Ito, R. et al
The executive board at NASA has finally come clean and admitted that when they go stargazing, even their most mature and learned astronomers can only see male sex organs when attempting to make out constellations outlined by ancient scholars.
“I know they’re all supposed to be animals, mythological figures and such, but damn if I don’t just see a bunch of cocks when I look at the night sky,” admitted Nobel prize nominated astrophysicist Nigel Loggins. “I mean, has no one else thought to connect that nearby star to Orion to give him a massive erection? Come on!”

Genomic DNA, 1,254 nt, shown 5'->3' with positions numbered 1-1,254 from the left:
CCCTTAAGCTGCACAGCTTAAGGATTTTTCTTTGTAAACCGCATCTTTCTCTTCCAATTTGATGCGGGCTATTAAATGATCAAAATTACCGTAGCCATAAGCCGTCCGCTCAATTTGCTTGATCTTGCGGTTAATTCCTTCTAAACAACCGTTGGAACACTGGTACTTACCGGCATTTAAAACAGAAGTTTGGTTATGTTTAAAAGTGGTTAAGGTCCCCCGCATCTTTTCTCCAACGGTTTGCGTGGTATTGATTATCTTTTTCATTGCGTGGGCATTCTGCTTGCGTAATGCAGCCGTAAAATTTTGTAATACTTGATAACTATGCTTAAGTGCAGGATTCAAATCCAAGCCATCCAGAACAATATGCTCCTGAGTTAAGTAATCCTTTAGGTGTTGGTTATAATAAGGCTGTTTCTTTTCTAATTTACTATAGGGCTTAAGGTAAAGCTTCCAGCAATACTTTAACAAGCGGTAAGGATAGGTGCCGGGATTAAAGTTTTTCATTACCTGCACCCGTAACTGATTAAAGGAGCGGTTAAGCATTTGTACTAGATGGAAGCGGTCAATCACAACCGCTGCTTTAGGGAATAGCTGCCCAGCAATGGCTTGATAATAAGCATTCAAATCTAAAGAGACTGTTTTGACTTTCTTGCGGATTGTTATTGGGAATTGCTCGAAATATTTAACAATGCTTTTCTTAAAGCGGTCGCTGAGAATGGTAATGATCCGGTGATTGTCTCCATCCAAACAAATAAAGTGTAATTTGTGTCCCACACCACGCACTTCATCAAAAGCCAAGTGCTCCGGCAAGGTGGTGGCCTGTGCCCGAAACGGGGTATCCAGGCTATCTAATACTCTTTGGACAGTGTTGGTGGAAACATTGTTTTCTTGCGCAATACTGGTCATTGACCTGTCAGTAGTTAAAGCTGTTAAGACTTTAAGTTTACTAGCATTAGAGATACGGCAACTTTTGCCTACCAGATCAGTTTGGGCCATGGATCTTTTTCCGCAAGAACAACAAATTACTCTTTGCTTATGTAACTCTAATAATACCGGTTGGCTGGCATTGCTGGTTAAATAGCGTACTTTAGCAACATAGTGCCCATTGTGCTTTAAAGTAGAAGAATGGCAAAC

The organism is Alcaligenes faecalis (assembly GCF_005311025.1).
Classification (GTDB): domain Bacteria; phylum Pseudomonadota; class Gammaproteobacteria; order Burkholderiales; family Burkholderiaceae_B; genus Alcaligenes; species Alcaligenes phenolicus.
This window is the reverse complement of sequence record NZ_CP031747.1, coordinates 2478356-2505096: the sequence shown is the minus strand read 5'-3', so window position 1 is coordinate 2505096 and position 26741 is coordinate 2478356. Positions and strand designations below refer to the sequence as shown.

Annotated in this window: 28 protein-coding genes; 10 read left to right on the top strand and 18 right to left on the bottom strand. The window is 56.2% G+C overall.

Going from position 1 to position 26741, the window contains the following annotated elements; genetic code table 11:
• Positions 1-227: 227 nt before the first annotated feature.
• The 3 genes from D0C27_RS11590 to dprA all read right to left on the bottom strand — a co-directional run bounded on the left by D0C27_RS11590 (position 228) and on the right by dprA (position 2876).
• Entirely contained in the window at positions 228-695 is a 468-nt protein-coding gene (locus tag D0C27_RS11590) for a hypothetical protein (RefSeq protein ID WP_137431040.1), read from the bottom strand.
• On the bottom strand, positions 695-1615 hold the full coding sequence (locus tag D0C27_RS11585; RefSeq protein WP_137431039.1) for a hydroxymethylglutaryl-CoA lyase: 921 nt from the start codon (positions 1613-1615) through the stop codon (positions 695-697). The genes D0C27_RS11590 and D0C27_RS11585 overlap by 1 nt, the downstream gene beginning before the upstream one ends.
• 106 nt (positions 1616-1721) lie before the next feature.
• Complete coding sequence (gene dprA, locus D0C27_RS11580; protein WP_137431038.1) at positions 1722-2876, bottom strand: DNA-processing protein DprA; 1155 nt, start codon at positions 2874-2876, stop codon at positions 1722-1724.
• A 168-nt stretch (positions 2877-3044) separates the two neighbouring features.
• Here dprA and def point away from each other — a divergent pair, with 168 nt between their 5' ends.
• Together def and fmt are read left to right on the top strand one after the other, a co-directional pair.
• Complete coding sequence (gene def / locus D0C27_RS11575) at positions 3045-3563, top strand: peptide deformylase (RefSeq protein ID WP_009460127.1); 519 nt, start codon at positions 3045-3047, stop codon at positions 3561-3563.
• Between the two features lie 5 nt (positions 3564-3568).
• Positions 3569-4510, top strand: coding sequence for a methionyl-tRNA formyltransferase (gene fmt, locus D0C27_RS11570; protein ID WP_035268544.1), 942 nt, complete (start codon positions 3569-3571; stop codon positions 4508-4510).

Some scholars have put forward the theory that the constellations were always meant to be super phallic in design.
“We need to remember that most of these constellations were named and designed by the Ancient Greeks, a very well-known pro-penis culture,” said history professor Gregory Zhang of the University of Cambridge. “There’s a lot of evidence that Ptolemy’s original name for Cassiopeia was ‘The Uncircumcised One’ before he was forced to change it by the authorities.”
Following this admission, NASA has also released a list of other needlessly sexual discoveries they have made over the years. These include the dwarf planet Baby Maker, the Blown Load meteor shower of 1988, and the Doggy Style Nebula, which was actually first noted by an unnamed 12 year old boy.
The revelation that most experts view most constellations as a collection of wangs has given rise to both a call for increased gender diversity in NASA’s leadership, which the agency swears is their top priority right after renaming the Big Dipper to Big Pecker.